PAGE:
A lot was made of the Sacramento Kings not turning away trade calls for Isaiah Thomas last week, but frankly, there shouldn’t be.
Outside of a LeBron James or Kevin Durant, there isn’t an untradeable player in the league. That’s not a slight to Thomas, but he (outside of DeMarcus Cousins) is the Kings most valuable trade chip and would bring back one of the largest returns if some team was willing to pay such a price.
There’s no harm in listening, but there’s a difference between picking up the phone and hearing out a trade offer as opposed to actively attempting to trade a player. The Kings weren’t trying to trade Isaiah, just fielding calls.
Thomas seems to know that as he believes the Kings think he’s a permanent solution to their point guard woes (right now, at least), though understands there are going to be doubts about his ability to be a starter in the NBA due to his size.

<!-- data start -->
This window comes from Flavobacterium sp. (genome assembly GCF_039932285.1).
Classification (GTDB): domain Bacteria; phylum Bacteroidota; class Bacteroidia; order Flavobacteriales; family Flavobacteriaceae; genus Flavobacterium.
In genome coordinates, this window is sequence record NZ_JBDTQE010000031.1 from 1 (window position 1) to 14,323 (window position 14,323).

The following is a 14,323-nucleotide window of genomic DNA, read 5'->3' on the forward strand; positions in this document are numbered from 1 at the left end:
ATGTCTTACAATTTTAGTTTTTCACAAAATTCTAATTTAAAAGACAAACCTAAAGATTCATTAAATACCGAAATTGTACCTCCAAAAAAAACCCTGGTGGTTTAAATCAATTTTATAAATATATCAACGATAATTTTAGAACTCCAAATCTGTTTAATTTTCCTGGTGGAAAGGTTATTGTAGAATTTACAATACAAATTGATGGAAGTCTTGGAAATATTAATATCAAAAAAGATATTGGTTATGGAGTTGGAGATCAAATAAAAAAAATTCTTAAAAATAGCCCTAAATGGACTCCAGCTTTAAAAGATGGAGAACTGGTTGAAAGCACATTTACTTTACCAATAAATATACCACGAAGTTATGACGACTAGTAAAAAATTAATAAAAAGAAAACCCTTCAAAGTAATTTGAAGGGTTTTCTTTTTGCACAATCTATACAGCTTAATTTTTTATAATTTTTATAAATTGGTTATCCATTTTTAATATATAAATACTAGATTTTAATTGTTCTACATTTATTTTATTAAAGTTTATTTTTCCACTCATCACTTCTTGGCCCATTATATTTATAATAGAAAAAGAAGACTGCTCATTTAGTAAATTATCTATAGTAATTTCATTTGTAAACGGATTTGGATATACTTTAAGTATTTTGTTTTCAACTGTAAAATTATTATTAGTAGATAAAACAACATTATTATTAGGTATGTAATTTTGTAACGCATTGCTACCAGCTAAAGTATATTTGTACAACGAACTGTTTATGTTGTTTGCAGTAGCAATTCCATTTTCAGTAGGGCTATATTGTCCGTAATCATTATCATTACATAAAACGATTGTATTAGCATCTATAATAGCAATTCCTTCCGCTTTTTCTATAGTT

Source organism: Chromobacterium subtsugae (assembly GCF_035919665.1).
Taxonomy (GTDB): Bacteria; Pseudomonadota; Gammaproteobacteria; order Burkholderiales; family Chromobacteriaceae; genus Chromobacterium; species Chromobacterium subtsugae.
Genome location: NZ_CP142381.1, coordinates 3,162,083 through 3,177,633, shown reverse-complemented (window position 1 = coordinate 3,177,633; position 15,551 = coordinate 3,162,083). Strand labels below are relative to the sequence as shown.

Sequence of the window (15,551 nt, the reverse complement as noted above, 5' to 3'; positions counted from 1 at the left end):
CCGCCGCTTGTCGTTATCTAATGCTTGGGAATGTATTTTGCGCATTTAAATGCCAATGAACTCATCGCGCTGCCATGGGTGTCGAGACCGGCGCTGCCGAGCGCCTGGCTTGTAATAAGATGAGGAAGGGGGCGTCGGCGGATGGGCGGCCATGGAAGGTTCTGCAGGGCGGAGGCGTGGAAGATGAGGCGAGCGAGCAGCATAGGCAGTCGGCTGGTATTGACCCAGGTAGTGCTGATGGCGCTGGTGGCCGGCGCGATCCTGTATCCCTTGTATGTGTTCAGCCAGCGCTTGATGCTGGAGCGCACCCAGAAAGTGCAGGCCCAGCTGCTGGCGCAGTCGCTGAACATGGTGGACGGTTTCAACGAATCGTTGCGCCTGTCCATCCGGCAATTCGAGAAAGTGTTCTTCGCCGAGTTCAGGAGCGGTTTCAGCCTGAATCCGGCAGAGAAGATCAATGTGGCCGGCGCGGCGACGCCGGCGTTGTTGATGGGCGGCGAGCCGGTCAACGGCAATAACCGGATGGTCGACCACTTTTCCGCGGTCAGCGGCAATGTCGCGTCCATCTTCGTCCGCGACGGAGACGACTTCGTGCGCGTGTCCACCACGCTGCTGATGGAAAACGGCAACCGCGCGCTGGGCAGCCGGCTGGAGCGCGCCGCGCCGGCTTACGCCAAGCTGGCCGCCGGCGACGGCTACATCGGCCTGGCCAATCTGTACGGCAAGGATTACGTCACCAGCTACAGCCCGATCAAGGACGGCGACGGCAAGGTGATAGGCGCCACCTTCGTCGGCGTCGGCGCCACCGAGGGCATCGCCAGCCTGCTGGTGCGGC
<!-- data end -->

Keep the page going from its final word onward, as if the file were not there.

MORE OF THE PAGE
There have always been doubts – yet Thomas has always squashed such fears. He understands he’ll need to do that again.
“Every offseason I go into the new year thinking, ‘OK, we had a losing season, so nobody’s job is secure but DeMarcus Cousins’ and now Rudy Gay’s,” Thomas said. “And I’m 5-9. So I understand. I understand. Five-nine, there’s not another 5-9 starting guard in this league. You haven’t seen one and you can probably name on your hand, on your five fingers, a starting point guard in the history of the NBA that’s been this short. I understand it. But at the same time, I’m just willing to work and willing to showcase my skills.”
Thomas will be a restricted free agent at season end giving Sacramento the right to match any contract he receives in free agency, assuming the two sides don’t come to terms on a contract extension before that.